March 30, 2020 | Blog
Many business owners are making hard decisions lately. Will I have to lay off employees? Should I take a loan? Which loan do I qualify for? How do the unemployment rules work for me or my staff? Are there tax credits I can take?
The CARES Act, signed into law last Friday, is filled with options designed to help businesses endure the coronavirus pandemic. Trouble is…it’s 880 pages long. Now, the Tax Cuts & Jobs Act was huge, but this is different – we need answers now to help people. Luckily, many people are trying to help.
Make sure to visit Eide Bailly’s COVID-19 Resource Center. We house a wealth of information and insight on how to traverse this unprecedented time.
Loans and Loan Forgiveness
Paycheck Protection Program Loans
The CARES Act pumped $350B into a new SBA loan under the Paycheck Protection Program (PPP or SBA 7(a) loans). Qualifying small businesses will get a PPP loan from a bank with the government guaranteeing 100%. PPP loans have a maximum interest rate of 4% and 10-year maturity, with no payments for at least six months with deferral up to 1 year, and no prepayment penalty.
The amount of loan available will be dependent upon the lesser of $10 million or 2.5 x the prior one-year period monthly payroll costs (including healthcare) with a cap on wages at $100,000 per employee.
The PPP loans are getting a lot of attention due to the potential tax-free forgiveness for certain expenses incurred in the 8-week period after obtaining the loan. Run the numbers to see if this program could be right for your business. Note if this program is used, the new Employer Retention Credit cannot be.
A good look at the details of the PPP loan is laid out by the U.S. Chamber of Commerce here.
Paycheck Protection Program – Devilish Details – Some Uncertainty – Peter J Reilly, Forbes. “One of the big unknowns is how quickly the banks will be able to dish out the money. Still the loan is a good deal even if you have to pay some of it back.”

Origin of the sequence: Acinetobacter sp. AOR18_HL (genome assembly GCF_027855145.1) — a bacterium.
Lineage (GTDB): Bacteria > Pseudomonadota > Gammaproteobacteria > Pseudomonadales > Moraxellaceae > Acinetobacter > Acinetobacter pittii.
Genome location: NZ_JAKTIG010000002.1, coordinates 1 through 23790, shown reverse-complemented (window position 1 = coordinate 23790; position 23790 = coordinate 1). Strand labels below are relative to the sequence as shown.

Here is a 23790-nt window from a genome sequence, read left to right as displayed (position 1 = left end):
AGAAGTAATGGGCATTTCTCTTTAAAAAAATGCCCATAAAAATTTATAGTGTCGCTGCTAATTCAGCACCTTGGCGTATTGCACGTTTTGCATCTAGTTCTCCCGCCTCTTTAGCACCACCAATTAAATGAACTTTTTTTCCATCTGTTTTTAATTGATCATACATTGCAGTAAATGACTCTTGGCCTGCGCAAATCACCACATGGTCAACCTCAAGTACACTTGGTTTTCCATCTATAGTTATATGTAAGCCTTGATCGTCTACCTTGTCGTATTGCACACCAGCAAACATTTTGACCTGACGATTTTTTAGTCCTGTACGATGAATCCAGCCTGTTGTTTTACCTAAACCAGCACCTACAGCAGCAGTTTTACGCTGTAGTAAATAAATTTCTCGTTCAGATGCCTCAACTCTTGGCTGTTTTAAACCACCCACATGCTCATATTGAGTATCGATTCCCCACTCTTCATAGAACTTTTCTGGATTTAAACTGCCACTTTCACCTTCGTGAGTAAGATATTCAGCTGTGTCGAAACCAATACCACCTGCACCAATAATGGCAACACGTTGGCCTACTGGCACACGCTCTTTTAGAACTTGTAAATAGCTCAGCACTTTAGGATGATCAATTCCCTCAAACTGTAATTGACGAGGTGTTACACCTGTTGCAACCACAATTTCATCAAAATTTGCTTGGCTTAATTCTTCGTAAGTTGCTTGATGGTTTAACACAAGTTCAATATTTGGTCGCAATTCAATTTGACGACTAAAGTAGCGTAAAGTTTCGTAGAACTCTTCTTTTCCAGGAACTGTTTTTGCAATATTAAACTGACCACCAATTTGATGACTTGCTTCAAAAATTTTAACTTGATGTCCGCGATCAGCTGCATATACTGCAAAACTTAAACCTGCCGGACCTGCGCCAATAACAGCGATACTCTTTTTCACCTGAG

Economic Injury Disaster Loan (EIDL)
Disaster loans have been available for years but now they are available for the COVID-19 crisis as well.
EIDL Loans are available up to $2 million with 30-year term at an interest rate of 3.75% for small businesses and 2.75% for nonprofits. Payments on EIDLs are deferred for one year from the loan date.
The CARES Act also created an important emergency cash advance portion of the EIDL of up to $10,000 that can be forgiven if spent on qualifying COVID-19 related costs. Amounts forgiven under the EIDL will offset any potential forgiveness under the Paycheck Protection Program loan forgiveness. Both the PPP loan and EIDL can be obtained, if they are used to pay for different expenses.
More information and application for the EIDL (and other SBA loans) can be found here.
Getting Cash For Your Small Business Through The CARES Act – Brian Thompson, Forbes. “My advice: apply as soon as you can.”
Also check out the U.S. Senate Committee on Small Business & Entrepreneurship Guide here.
SBA Debt Relief
If you have an existing loan under the current (now old) SBA Section 7(a) loan, the SBA will pay the principal and interest for a period of six months.
Check out the Hawaiian Senator’s recap here. Hawai’i has it all – beauty and brains!
“Debt relief is automatic, but you should check in with your lender. Under the new law, the SBA is directed to make payments within 30 days of the date on which the first payment is due.”
Make sure to check out your state's response to COVID-19. Just as an example, and because I'm an Iowa girl, Iowa has two new grant programs geared towards helping small businesses affected by coronavirus disruption. One for small businesses and another just for sole proprietors with no employees.
Other Tax News
After First Holding to April 15 Due Dates, IRS Now Pushes Form 709 Due Date to July 15 – Ed Zollars, Current Federal Tax Developments. “Gift and generation skipping transfer tax returns originally due on April 15, 2020 will now be due on July 15, 2020.”
Coronavirus paid sick leave and family leave guidance issued – Sally P. Schreiber, The Tax Adviser
CARES Act: Recovery Check FAQ – Senator Grassley. “The only administrative offset that will be enforced applies to those who have past due child support payments that the states have reported to the Treasury Department.”
Likely Future Republican Tax Proposals - Benjamin M. Willis, Tax Notes ($). "It is clear legislation will focus on employees in heavily affected industries such as healthcare, travel, transportation, hospitality, education, lodging, and energy industries."
This is a roundup of tax news and opinion. Any opinions expressed or implied are those of the author and not necessarily those of Eide Bailly. Opinions found in linked items are those of the authors of the linked item, not of your bloggers or of Eide Bailly. “$” means link may be behind a paywall. Items here do not constitute tax advice.